Research question: Which models of health visiting (HV) in England are most promising for mitigating the harms of maternal related adverse childhood experiences (ACEs)?

Support for maternal ACE issues

Funded by: NIHR PRP 

Funding period: 48 months

Project outline

Other investigators: 

Jenny Woodman (Joint Lead Applicant) Senior Lecturer UCL Institute of Education, Department of Social Science

Dr Katie Harron (Joint Lead Applicant), Senior Lecturer, UCL Institute of Education

Dr Helen Weatherly (Co-applicant), Reader in Health Economics, Centre for Health Economics The University of York

Professor Ruth Gilbert (Co-Applicant) Professor of Clinical Epidemiology, Institute of Child Health University College London

Professor Jane Appleton (Co-Applicant) Professor of Primary and Community Care, Faculty of Health and Life Sciences, Oxford Brookes University

Dr Samantha Bennett (Co-Applicant) Consultant in Public Health, Kent Community Health NHS Foundation Trust, Kent County Council

 

Description of the Project:

As many as 1 in 10 children in England currently live with parents who are violent or abusive to each other, who misuse alcohol or drugs, or who have mental health problems. In our study we focus on children who live with these types of experiences, which have been called 'adverse childhood experiences' or 'ACEs' for short. There are lots of different types of ACEs, for example parents splitting up or a family member going into prison. All ACEs are events or situations which are probably traumatic or extremely stressful for a child. We are only looking at families where we can tell whether the mother has experienced serious violence, used drugs or alcohol at a serious level or has had serious mental health problems. Although fathers are a very important part of the family picture, we cannot 'find'  fathers in the data we use so our focus is on mothers.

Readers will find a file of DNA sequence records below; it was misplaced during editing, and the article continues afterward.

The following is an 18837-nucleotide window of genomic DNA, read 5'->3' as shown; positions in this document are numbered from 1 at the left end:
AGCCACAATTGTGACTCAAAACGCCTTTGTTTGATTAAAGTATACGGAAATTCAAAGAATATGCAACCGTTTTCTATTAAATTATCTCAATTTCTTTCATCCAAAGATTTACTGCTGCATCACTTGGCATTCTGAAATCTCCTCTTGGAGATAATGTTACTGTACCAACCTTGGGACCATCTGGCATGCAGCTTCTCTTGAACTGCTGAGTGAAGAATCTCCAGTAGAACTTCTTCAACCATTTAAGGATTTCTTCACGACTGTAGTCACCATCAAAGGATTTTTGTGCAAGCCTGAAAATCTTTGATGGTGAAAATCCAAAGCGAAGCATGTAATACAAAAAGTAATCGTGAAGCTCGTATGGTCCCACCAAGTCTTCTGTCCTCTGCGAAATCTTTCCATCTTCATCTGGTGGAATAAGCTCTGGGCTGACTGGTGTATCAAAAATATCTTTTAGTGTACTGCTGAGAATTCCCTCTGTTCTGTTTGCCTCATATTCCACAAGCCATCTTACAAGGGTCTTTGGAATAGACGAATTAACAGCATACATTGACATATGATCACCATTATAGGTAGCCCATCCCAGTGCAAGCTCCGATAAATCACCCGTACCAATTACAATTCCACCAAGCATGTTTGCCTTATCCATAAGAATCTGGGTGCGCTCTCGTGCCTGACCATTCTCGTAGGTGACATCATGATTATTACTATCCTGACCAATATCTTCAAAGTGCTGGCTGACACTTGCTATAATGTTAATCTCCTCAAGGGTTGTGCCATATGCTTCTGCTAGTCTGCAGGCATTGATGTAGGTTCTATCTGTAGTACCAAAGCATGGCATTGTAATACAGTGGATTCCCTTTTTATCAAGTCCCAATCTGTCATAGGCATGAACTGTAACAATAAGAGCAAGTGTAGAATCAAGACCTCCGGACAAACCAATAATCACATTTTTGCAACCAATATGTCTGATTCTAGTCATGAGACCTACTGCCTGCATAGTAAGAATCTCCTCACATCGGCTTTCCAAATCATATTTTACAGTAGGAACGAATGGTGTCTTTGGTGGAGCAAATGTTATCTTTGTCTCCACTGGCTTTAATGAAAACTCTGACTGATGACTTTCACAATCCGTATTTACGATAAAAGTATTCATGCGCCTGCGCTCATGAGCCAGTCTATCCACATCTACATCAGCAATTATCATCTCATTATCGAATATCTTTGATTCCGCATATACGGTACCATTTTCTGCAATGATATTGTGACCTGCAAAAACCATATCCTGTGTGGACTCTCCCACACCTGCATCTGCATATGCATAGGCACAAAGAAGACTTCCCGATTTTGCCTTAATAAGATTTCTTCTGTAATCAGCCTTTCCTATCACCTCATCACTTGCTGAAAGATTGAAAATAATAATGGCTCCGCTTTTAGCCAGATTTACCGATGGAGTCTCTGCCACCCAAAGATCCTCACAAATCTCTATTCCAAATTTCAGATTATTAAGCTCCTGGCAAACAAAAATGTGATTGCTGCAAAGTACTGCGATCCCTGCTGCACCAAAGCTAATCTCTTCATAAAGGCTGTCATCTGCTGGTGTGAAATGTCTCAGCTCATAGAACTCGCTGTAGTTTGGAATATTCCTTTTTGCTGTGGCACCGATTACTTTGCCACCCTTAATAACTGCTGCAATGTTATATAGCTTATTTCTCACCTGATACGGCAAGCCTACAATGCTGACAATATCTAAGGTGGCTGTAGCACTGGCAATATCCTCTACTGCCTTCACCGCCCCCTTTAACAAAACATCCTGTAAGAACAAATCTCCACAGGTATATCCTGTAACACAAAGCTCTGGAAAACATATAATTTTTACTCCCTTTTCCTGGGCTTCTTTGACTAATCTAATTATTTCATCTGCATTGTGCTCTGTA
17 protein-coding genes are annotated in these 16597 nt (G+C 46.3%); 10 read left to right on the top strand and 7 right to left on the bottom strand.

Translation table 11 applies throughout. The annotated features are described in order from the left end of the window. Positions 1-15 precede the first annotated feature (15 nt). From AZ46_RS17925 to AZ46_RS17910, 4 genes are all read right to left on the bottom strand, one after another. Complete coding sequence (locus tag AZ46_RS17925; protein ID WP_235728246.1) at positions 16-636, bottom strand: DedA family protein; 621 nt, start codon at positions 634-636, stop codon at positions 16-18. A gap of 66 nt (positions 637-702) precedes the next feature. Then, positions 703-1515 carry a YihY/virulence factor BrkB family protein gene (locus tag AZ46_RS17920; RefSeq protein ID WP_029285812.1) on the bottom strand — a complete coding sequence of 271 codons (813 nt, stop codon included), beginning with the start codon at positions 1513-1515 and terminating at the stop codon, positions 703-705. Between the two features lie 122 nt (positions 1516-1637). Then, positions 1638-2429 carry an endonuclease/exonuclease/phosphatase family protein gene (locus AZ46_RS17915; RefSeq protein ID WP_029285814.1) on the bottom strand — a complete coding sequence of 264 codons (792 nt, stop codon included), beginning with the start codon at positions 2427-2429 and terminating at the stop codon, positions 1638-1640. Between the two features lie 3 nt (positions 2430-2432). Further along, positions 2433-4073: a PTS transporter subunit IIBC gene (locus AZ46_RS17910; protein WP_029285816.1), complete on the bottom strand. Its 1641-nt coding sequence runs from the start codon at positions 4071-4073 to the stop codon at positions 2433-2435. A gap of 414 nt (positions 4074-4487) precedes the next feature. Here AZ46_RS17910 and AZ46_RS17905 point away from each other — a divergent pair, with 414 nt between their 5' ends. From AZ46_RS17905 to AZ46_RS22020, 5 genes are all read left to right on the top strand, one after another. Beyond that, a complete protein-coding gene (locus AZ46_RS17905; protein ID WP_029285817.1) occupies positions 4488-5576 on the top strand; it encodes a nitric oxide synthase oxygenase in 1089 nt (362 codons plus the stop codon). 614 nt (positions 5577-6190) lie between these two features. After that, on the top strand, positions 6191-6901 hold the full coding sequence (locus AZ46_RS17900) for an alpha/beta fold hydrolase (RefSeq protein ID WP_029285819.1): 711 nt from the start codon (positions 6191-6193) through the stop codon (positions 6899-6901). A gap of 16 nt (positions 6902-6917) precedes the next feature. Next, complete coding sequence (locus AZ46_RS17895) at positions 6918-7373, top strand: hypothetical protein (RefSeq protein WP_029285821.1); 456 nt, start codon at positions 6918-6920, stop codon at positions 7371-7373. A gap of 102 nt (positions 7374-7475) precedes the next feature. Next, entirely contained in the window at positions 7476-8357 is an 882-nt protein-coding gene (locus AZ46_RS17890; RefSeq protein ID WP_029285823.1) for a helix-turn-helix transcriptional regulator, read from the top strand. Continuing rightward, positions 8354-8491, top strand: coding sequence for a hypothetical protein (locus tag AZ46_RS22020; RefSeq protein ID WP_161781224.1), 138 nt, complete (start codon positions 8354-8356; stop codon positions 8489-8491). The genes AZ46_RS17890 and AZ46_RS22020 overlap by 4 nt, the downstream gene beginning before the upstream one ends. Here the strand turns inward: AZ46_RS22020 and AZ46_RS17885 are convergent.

Children who have lived with ACEs tend to have worse health and wellbeing than other children and this often carries on as they become teenagers and grow into adults. Children who grow up with ACEs whilst also living in poor households tend to have particularly worse health and wellbeing. The first years of life are key for health and development and helping children with ACEs before school can stop problems getting worse for these children and improve their health and wellbeing in the short and long term. 

Health visitors are qualified public health nurses whose job it is to support all families with their young children's health, including families where there are ACEs. Health visitors work in a 'health visiting team' with others, including nurses with less specialist qualifications or nursery nurses who have child care and education diplomas.  The health visiting team gives advice, support and guidance to parents of young children about a broad range of child health issues. They work with other professionals such as social workers and doctors and often put families in touch with other services which can help them, such as parenting groups, charities or professionals who can help with a child's speech and communication. The government says that every family in England should see a health visitor five times before a child is three years old and that those living with ACEs should get a lot more support from the health visiting team (and also social workers and other professionals). Seeing a family often is the way that the health visiting team can  build a trusting relationship with parents, support parents to tackle their problems, help change things in the family that are not helpful for the child and encourage a strong bond between the parents and the baby or young child.